Rockstar has today launched the new Grand Theft Auto game, and as well as queues of gamers waiting since midnight to get their hands on a copy, the game has also received considerable rave reviews from the press and those fortunate enough to get hold of a copy.
The Grand Theft Auto series has endured its share of criticism, but typically from those that are complaining about its adult themes rather than the quality of the game itself. While the latest in the franchise hasn’t strayed away from these themes, game series like Saints Row have effectively taken a lot of attention away from what can be considered a more mundane game. However, where GTA V fails to shock in the same way it once did, it does inspire awe for its massive sandbox world, excellent gameplay, and stunning visuals.
One area that GTA games did receive gameplay criticism was in its combat. Fighting was, at best, a bit glitchy in previous Grand Theft titles but the problems have been ironed out and the only potential weakness in the series has become one of its strongest points.
Switching weapons and targets is now easy and you can duck behind sticky cover without the fear of running into walls or accidentally popping your head around the corner of a concrete barrier. What’s more, your health bar will regenerate as long as you don’t fall below 50% health. The end result is an even more satisfying approach to the inevitable violence.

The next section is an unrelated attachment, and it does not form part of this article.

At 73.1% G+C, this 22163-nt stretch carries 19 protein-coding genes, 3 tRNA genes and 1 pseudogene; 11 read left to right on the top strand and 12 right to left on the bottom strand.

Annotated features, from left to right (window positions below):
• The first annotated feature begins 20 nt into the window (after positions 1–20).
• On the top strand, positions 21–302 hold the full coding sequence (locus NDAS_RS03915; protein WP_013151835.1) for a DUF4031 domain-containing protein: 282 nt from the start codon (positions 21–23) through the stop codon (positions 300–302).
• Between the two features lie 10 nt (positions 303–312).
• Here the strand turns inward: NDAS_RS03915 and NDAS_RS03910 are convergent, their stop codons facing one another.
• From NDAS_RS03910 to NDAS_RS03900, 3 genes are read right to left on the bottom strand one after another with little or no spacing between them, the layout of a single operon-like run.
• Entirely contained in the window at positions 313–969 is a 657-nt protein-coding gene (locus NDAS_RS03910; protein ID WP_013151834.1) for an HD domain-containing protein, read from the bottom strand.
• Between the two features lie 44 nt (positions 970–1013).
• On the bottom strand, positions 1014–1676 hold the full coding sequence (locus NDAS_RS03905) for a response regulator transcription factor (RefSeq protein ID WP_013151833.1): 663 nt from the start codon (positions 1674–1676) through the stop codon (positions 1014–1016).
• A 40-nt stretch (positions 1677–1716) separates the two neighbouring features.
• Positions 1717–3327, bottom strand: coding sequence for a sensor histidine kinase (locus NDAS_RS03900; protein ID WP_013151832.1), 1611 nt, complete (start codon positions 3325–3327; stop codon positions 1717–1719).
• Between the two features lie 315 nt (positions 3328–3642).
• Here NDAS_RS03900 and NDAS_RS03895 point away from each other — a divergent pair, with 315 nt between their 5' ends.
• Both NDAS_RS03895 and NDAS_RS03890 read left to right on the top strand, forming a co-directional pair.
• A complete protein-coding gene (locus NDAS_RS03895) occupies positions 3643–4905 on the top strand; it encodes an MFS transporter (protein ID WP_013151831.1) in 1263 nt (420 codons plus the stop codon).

Developers have brought San Andreas to life, too. Game world development has always been a strong point of the series, and of Rockstar games in general, and it has always afforded developers the opportunity to fill their games with missions, side missions, and exceptional titbits of gameplay. San Andreas is not only bigger than ever but it is more beautiful and the attention to detail is truly breath-taking. The people, the buildings, and therefore the missions and game seem as believable and real as possible.
The game cost a staggering £170m to produce, which makes it the most expensive game ever developed and the queues that started at midnight outside stores would certainly suggest that Scottish developers Rockstar North will not find it difficult to recoup this money.
Rockstar North is currently investigating claims that Amazon had already shipped the game to some customers before the Tuesday release. Retailers always receive copies early but are forbidden from opening, playing, or selling the game until its official release.